For five years, Emmanuel Macron has been fending off challenges from the fringes of French politics. It began in the 2017 election runoff against far-right nationalist Marine Le Pen, continued through a showdown with the yellow vests protest movement, and is culminating in a culture-war clash with ultra-right-wing polemicist Eric Zemmour, who entered the race for the presidency in November. But as he seeks reelection in April, the president who was nurtured in the top echelons of the French technocracy has a potential knockout punch: the robust economy.
With polls showing that the French are veering right, Macron regularly gives nods to that part of the electorate. He has praised former President Nicolas Sarkozy for inciting a debate on “national identity,” hired a hard-line interior minister, and gave an interview to a far-right publication in which he spoke about immigration and Islam. In turn, his star has faded among left-wing voters.
But rather than becoming ensnared in confrontations about identity and immigration, Macron’s most senior supporters are urging him to lean on his economic record.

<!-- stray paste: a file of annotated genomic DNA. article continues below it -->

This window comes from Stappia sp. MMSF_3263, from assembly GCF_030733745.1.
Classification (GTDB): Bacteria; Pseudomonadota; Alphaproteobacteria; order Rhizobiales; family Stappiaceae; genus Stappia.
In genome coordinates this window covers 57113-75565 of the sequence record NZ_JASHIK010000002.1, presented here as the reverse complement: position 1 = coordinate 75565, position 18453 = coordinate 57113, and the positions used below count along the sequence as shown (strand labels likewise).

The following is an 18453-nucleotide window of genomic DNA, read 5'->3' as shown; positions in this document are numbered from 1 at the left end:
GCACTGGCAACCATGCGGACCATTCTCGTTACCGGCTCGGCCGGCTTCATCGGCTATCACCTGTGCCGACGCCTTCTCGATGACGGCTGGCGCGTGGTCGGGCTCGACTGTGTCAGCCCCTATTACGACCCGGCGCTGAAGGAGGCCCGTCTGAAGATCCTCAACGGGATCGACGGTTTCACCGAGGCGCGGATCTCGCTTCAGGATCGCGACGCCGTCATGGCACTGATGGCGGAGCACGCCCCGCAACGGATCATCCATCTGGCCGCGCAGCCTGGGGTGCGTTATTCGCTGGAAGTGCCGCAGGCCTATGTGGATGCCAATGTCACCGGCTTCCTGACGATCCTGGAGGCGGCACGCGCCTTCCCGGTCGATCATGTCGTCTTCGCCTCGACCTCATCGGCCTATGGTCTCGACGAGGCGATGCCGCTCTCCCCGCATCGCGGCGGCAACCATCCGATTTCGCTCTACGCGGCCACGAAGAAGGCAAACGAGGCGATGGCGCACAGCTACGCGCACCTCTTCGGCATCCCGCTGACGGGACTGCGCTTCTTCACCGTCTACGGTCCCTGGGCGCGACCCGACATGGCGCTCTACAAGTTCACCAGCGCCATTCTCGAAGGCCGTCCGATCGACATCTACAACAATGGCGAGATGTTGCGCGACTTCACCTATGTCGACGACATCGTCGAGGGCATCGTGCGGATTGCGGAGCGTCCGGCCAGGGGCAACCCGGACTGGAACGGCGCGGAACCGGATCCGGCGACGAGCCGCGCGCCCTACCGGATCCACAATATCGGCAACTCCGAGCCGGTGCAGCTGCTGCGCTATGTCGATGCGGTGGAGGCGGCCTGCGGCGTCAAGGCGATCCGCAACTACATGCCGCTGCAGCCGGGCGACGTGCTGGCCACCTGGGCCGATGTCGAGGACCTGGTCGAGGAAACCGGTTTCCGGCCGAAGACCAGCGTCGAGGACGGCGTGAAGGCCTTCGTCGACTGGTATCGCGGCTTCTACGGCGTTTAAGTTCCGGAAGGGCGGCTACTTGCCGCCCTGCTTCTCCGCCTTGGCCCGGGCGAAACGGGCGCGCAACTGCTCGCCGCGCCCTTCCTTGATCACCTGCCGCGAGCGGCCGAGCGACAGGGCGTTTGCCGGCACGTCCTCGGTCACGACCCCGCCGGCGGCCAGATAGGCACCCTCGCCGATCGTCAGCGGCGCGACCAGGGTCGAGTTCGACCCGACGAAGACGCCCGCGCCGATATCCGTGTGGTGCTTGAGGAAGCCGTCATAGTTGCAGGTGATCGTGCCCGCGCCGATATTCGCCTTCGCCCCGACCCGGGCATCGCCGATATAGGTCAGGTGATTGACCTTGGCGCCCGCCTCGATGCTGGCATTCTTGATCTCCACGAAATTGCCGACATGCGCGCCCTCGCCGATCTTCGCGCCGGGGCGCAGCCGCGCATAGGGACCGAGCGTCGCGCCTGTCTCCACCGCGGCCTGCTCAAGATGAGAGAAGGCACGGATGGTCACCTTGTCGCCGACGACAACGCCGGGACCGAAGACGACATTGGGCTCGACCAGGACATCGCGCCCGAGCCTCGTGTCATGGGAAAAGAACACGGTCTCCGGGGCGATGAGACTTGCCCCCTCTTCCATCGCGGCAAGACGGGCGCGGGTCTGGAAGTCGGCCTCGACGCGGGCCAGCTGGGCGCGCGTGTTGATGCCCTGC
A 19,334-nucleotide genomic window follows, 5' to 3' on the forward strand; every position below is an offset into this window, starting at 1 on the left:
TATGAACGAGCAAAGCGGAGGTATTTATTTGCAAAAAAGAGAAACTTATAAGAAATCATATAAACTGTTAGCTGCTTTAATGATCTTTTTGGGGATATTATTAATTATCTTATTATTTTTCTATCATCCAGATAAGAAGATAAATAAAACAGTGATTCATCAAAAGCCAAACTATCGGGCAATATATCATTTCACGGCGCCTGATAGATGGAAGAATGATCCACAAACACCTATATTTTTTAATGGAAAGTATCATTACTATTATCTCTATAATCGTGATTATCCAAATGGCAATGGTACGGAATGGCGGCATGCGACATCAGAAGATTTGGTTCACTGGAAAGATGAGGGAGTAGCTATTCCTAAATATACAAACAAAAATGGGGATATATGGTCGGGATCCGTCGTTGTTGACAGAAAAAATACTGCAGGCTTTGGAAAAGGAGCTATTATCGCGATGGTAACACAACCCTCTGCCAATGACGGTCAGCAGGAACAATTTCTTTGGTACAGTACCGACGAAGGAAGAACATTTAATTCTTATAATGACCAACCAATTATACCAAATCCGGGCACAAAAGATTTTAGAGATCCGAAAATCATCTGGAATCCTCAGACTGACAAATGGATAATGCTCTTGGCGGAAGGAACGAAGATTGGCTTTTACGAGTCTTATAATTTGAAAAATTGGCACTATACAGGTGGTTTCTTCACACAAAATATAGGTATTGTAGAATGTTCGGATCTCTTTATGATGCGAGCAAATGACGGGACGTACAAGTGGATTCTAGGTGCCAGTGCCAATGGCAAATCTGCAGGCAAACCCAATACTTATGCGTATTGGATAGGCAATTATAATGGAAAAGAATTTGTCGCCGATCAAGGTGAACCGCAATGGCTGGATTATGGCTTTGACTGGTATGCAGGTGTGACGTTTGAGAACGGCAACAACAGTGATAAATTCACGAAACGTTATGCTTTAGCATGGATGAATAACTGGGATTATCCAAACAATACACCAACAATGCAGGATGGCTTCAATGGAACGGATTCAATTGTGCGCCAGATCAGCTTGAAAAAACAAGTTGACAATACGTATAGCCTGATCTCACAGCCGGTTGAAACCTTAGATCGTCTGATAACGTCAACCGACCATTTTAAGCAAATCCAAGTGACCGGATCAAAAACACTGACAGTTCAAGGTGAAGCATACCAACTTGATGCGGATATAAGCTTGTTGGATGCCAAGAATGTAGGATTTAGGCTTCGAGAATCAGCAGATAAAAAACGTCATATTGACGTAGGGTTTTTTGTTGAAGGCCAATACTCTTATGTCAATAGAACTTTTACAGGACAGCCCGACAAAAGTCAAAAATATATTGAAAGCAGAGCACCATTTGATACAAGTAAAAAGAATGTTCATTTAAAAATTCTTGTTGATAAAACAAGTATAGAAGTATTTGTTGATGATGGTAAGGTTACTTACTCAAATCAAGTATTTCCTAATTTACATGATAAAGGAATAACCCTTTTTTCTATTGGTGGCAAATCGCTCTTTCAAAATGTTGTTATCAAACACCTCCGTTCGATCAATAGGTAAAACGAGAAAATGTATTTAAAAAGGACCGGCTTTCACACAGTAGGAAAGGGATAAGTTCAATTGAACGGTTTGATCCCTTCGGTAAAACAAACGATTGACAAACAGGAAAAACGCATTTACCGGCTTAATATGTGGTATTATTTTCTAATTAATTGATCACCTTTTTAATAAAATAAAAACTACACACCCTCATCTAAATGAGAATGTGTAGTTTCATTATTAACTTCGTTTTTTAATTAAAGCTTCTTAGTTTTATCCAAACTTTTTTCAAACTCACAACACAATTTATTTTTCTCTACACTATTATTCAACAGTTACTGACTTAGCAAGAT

After a precipitous crash early in the Covid-19 pandemic, France has enjoyed a standout rebound, with output reaching pre-crisis levels in the fall—ahead of peers and sooner than even Macron’s team expected. Vast spending to support households and businesses during the lockdowns preserved the country’s economic foundations, and Macron has built on them with the high-speed deployment of a €100 billion ($113 billion) recovery plan.
“At a time when crowing about France’s decline seems to be in fashion, we have among the best economic growth figures in the euro-zone, and we got back to pre-crisis levels of activity three months sooner than expected,” Finance Minister Bruno Le Maire told Parliament at the start of December.
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